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Schneider Family Finance > Retirement Calculators—Tools Or Fools?

Retirement Calculators—Tools Or Fools?

5/20/2017 8:52:56 PM by Jeff Cutter Edited for Todd Schneider Leave a Comment
If you're like most people worrying about your financial future, you have likely found yourself in this scenario: It's 2 AM and you are lying awake in your bed, worrying about the cost of retirement, market volatility, the future of Social Security, and numerous other concerns. If so, then you have probably also found yourself getting out of bed and opening your computer to start to search for answers. It is easy to find a half-dozen sites with tools promising to answer all of your retirement questions: how much you will need to retire; at what age you can retire; how much to expect to pay for healthcare. Just by answering some basic questions about your lifestyle and finances, all of your worries are reassured with the click of a button.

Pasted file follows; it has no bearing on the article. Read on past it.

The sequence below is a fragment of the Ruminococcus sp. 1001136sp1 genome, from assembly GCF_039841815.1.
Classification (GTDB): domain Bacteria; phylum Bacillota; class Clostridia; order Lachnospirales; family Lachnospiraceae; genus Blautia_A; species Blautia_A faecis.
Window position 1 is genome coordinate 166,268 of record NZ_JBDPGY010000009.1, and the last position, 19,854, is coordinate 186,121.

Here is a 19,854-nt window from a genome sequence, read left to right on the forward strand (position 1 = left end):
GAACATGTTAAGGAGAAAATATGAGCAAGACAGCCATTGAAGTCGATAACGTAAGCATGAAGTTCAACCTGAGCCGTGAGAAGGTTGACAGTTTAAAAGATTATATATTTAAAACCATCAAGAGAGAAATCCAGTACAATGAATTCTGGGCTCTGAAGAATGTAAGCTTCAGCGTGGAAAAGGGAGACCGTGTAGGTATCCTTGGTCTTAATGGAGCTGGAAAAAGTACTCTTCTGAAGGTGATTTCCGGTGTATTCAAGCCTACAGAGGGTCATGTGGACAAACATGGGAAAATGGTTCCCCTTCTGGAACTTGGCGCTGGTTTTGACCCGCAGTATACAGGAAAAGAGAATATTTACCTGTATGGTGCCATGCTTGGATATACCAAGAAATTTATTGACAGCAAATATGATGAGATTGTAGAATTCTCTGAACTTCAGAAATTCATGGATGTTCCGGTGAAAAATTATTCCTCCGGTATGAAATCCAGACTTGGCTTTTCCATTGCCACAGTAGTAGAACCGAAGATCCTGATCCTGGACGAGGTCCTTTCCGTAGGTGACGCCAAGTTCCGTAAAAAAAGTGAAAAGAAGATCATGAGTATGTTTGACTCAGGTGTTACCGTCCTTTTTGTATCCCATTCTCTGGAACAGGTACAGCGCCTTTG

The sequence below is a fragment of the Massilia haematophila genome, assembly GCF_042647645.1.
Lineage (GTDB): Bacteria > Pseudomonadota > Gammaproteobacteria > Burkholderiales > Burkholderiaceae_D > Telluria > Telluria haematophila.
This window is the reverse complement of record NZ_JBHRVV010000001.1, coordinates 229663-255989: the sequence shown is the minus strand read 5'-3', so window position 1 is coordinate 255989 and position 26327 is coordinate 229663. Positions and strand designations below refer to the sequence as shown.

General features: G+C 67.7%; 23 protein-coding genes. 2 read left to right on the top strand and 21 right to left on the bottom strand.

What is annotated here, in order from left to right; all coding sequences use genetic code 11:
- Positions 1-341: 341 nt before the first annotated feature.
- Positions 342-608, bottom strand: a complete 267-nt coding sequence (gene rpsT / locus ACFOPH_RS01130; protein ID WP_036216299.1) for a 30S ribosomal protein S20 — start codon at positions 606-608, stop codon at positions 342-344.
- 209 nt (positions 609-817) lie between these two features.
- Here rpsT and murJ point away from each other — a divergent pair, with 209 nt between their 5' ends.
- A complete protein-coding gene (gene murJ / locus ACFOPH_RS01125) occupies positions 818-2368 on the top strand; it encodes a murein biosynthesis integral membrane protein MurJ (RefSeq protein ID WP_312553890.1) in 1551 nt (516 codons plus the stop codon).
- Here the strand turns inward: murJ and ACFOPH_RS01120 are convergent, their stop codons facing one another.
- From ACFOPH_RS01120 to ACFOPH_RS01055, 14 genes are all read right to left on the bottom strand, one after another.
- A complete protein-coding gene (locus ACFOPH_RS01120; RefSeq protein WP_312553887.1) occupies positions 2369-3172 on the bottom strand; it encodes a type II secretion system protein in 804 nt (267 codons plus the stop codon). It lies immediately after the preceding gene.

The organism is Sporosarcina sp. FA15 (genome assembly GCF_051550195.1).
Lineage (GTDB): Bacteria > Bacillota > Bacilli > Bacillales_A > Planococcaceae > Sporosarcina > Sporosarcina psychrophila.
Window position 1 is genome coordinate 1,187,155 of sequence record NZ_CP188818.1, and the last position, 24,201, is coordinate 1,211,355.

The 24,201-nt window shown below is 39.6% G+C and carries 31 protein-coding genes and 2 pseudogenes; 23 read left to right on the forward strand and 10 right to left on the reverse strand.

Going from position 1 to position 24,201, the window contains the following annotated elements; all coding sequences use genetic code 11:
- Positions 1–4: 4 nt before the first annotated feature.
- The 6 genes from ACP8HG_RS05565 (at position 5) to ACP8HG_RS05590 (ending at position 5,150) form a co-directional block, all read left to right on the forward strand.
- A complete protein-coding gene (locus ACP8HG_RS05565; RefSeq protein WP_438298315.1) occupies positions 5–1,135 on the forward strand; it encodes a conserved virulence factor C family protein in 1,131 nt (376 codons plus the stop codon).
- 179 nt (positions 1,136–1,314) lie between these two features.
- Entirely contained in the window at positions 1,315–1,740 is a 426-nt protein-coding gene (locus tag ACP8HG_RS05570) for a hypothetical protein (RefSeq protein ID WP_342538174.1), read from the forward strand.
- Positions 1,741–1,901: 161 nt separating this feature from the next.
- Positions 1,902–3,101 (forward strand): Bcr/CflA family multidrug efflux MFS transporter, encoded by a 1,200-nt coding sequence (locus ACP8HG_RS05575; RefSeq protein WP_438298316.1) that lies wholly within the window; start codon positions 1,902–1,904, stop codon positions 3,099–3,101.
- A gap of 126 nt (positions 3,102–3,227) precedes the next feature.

You know what I'm talking about, the online calculators, the retirement planning tools that plot that bright green line you must follow to get the future you have dreamed of. And they have likely made you feel more confident in your financial future. You have headed back to bed, with a little spring in your step, for a sound night's sleep.